On Friday last week, Raytheon, a major defense contractor, announced it scored a four-star general! Marine Corps Gen. (Ret.) James E. Cartwright, the recently departed vice chairman of the Joint Chiefs of Staff, joined the defense giant’s board of directors.
Raytheon Chairman and CEO William H. Swanson said in a written statement, “General Cartwright’s deep understanding of defense and broad experience in military operations and matters of national security will be of great value to our Board.” I’m sure Cartwright will be.
The Boston Globe’s Bryan Bender penned an in-depth article on generals and admirals going through the revolving door in late 2010. Bender quoted retired General Robert “Doc’’ Foglesong, who retired as the second-ranking Air Force officer in 2006, who said the “fundamental question” swirling around the phenomenon of generals going through the revolving door “is whether this is shaping the acquisition system and influencing what the Pentagon buys. I think the answer is yes.’’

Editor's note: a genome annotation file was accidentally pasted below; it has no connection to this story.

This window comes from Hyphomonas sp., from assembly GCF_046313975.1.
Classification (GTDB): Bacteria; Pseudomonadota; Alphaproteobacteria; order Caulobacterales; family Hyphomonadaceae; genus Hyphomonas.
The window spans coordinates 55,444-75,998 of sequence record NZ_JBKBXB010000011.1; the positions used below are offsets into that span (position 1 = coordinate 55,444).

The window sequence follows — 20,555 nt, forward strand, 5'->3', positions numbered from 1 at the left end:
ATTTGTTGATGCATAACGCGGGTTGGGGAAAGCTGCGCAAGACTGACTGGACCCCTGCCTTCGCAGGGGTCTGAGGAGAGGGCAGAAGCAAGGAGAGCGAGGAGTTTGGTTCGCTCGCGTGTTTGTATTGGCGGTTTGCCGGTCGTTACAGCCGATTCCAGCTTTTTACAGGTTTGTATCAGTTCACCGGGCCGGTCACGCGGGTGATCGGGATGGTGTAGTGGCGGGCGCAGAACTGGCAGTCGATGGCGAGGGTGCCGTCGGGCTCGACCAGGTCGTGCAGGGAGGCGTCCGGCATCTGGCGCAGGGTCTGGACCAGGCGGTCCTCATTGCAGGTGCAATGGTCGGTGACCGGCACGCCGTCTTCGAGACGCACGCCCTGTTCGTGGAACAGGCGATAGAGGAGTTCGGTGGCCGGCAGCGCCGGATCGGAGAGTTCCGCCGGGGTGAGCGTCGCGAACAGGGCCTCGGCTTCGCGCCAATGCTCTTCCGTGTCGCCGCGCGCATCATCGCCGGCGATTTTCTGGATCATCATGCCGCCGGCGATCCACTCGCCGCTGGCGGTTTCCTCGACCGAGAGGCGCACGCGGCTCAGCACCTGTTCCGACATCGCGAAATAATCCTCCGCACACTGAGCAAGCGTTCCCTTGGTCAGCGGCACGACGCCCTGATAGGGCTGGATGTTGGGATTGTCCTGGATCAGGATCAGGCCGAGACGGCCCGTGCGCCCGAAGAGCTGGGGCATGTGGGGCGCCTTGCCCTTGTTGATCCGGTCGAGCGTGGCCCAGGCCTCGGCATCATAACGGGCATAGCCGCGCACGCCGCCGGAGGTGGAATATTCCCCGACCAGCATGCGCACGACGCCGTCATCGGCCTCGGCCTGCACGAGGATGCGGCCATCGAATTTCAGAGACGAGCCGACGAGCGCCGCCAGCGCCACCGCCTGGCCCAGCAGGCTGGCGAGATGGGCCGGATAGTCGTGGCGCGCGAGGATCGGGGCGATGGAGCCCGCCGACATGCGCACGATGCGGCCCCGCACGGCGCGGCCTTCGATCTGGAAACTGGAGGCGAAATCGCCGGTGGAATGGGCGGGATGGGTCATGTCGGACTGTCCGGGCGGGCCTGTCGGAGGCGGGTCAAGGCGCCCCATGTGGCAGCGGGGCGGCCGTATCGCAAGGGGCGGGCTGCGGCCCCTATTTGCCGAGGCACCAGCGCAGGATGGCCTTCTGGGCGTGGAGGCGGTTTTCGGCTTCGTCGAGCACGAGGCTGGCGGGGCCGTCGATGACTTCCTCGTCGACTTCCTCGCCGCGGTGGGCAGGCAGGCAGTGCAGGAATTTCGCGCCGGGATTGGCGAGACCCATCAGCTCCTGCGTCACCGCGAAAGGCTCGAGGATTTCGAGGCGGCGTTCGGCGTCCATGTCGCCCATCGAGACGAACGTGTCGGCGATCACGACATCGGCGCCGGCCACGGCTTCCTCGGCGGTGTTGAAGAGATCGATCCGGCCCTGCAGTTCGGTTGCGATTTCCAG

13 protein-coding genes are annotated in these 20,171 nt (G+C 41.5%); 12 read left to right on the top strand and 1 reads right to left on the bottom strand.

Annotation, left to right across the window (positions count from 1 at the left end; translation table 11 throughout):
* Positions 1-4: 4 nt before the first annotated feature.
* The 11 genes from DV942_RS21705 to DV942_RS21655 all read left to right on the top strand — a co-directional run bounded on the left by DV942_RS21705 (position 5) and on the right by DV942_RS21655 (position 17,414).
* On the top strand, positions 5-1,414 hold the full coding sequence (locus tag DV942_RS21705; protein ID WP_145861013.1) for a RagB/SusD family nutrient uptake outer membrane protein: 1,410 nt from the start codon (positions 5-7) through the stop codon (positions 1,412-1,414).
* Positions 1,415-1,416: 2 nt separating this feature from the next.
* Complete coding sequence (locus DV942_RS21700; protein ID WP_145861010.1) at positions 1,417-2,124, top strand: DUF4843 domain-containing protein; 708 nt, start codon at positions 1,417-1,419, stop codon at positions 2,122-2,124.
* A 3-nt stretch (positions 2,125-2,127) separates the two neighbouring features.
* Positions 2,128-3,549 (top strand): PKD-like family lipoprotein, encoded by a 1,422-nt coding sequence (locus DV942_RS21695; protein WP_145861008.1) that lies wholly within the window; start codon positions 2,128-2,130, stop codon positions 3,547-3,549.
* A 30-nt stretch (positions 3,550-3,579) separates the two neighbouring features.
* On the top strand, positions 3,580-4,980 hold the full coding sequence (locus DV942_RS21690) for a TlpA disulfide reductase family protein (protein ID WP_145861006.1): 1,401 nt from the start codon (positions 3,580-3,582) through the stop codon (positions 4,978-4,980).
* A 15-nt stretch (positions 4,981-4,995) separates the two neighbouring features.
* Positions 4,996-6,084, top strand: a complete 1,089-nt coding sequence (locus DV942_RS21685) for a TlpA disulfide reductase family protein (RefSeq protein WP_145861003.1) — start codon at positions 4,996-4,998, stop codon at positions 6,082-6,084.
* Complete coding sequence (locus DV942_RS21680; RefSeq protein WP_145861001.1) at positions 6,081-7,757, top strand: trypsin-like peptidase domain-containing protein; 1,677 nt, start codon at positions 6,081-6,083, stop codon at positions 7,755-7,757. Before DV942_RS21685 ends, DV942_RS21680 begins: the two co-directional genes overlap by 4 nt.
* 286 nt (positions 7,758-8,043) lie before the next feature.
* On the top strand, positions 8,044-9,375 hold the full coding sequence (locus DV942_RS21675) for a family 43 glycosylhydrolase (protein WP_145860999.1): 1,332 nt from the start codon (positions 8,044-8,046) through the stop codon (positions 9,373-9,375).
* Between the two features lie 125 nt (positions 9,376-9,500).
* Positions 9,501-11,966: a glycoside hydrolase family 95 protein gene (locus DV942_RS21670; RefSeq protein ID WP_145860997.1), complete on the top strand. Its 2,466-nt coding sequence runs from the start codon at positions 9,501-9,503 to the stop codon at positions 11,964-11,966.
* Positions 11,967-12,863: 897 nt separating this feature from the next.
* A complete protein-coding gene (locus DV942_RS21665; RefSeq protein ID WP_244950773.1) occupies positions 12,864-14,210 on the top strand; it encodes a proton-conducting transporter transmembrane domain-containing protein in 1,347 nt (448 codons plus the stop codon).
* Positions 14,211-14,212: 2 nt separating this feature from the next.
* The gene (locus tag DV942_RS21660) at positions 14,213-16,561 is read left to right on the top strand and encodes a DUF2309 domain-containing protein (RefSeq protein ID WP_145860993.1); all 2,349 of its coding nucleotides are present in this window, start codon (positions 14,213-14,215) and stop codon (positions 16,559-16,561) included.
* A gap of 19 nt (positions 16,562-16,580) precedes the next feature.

On the civilian side, the revolving door is also rampant, raising many of the same questions. Take for instance, the recent announcement that the Pentagon’s former number two official, William J. Lynn III, is going to head DRS Technologies, the U.S. subsidiary of Finmeccanica, an Italian company. This isn’t Lynn’s first spin through the revolving door: he was formerly the Pentagon’s comptroller under the Clinton presidency, then left to head Raytheon’s lobbying operations in D.C., before becoming the Deputy Secretary of Defense.